August 18, 2016
Recent heavy rainfall has created potentially dangerous conditions along streams and small rivers in the Mad River and Huntington River watersheds, especially at Huntington Gorge. With sunshine and seasonably warm temperatures predicted for this week by the National Weather Service, Vermonters are strongly urged to exercise caution and avoid fast moving, rain-swollen waterways.
Vermont's popular swim holes, rivers and streams offer some of summer's best recreational opportunities. However, these areas can become unpredictable, dangerous and sometimes deadly in the days following storms and flash flooding.
According to the Department of Health, nearly 100 drowning deaths in Vermont have occurred in natural settings such as lakes and rivers since 1985, including at six popular swimming holes. The most dangerous places have been Huntington Gorge (16 deaths) and Cobb Brook in Jamaica (12 deaths). Also of concern are the Bolton Potholes, Dog's Head Falls in Johnson, New Haven River in Bristol, Twin Falls on the Saxtons River in Westminster, and Hamilton Falls in Jamaica.
National Weather Service and Vermont public health and safety officials encourage everyone to monitor the latest forecasts and take common sense steps to avoid a potential tragedy: Be responsible, use good judgement, and avoid swift moving water.
When in Doubt...Don't Go Out
* Know the conditions - Remember that water is wild and always changing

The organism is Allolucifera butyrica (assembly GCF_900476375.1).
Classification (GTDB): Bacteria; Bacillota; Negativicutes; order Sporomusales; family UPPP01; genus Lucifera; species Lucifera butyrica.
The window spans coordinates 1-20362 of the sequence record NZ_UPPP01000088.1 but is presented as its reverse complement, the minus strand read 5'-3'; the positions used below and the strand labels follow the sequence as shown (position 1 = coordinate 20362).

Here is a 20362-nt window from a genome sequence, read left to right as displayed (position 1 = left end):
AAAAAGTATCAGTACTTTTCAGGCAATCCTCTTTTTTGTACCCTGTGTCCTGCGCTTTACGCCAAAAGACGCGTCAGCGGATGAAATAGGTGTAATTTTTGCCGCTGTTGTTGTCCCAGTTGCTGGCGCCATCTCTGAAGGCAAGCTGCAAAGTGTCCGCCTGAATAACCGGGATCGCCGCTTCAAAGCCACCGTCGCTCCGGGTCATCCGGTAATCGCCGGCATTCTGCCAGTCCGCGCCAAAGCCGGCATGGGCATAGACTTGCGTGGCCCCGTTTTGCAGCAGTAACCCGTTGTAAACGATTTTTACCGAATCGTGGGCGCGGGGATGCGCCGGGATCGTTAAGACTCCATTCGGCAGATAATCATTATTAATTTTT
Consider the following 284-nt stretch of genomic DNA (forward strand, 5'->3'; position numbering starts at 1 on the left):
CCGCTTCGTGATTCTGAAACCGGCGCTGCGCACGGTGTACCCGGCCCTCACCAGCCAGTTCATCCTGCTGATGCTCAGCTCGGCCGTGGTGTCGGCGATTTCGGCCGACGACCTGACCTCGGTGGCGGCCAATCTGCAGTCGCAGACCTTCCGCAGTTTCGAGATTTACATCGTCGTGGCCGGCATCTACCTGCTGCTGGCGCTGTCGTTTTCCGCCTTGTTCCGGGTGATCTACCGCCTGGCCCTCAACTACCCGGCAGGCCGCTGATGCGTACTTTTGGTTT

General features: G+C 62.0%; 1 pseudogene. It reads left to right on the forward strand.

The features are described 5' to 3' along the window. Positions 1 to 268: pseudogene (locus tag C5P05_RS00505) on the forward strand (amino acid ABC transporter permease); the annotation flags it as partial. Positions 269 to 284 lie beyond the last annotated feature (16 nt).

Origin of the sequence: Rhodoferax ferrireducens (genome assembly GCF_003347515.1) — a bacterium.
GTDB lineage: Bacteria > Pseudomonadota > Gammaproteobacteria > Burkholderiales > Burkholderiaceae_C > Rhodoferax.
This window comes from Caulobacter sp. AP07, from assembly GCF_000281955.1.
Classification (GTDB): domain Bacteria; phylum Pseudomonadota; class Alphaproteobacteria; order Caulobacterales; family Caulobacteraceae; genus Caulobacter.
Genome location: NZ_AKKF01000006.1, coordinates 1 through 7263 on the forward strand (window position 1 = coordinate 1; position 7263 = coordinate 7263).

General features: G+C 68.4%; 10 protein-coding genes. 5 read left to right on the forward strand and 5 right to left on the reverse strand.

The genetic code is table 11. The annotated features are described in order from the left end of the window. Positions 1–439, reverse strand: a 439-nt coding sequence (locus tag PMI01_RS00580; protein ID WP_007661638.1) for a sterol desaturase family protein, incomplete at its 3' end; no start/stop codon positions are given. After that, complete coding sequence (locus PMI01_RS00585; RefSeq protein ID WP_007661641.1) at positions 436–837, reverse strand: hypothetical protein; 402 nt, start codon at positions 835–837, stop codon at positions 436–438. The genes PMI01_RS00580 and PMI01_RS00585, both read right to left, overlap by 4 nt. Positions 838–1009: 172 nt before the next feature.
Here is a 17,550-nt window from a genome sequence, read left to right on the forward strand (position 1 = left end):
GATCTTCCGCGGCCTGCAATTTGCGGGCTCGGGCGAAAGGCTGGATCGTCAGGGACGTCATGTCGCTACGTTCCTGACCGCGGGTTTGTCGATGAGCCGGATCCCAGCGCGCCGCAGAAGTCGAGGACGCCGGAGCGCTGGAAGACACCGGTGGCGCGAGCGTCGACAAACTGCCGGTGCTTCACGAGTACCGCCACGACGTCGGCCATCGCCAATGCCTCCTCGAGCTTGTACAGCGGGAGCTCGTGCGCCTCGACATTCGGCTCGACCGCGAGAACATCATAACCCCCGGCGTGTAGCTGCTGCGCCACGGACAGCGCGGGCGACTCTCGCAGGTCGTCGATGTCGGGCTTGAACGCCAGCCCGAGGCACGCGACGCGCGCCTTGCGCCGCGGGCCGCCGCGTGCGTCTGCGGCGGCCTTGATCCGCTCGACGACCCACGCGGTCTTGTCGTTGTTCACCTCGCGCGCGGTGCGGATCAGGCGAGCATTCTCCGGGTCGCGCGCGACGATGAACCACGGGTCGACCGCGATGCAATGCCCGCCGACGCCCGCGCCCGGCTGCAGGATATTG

* Don't swim alone
* Even the strongest, most expert swimmer can be swept away or caught underwater by strong currents
* Natural swim holes will continue to exhibit high flow and dangerous currents following heavy rains and flash flooding. Use extreme caution or avoid them all together
* Avoid venturing onto area rivers for swimming, fishing, kayaking or canoeing if they look threatening or questionable
* Although not a waterway...hiking trails, especially in the mountains, will be muddy and treacherous after heavy rains
Health Department offers these tips for staying safe at swim holes: http://healthvermont.gov/prevent/summer/documents/swim_hole_safety_tips.pdf
Media Contacts: Vermont Department of Health, 802-863-7281; Vermont Division of Emergency Management and Homeland Security, 800-347-0488; National Weather Service, 802-862-8711
Source: Department of Health
Last Updated at: August 18, 2016 15:17:26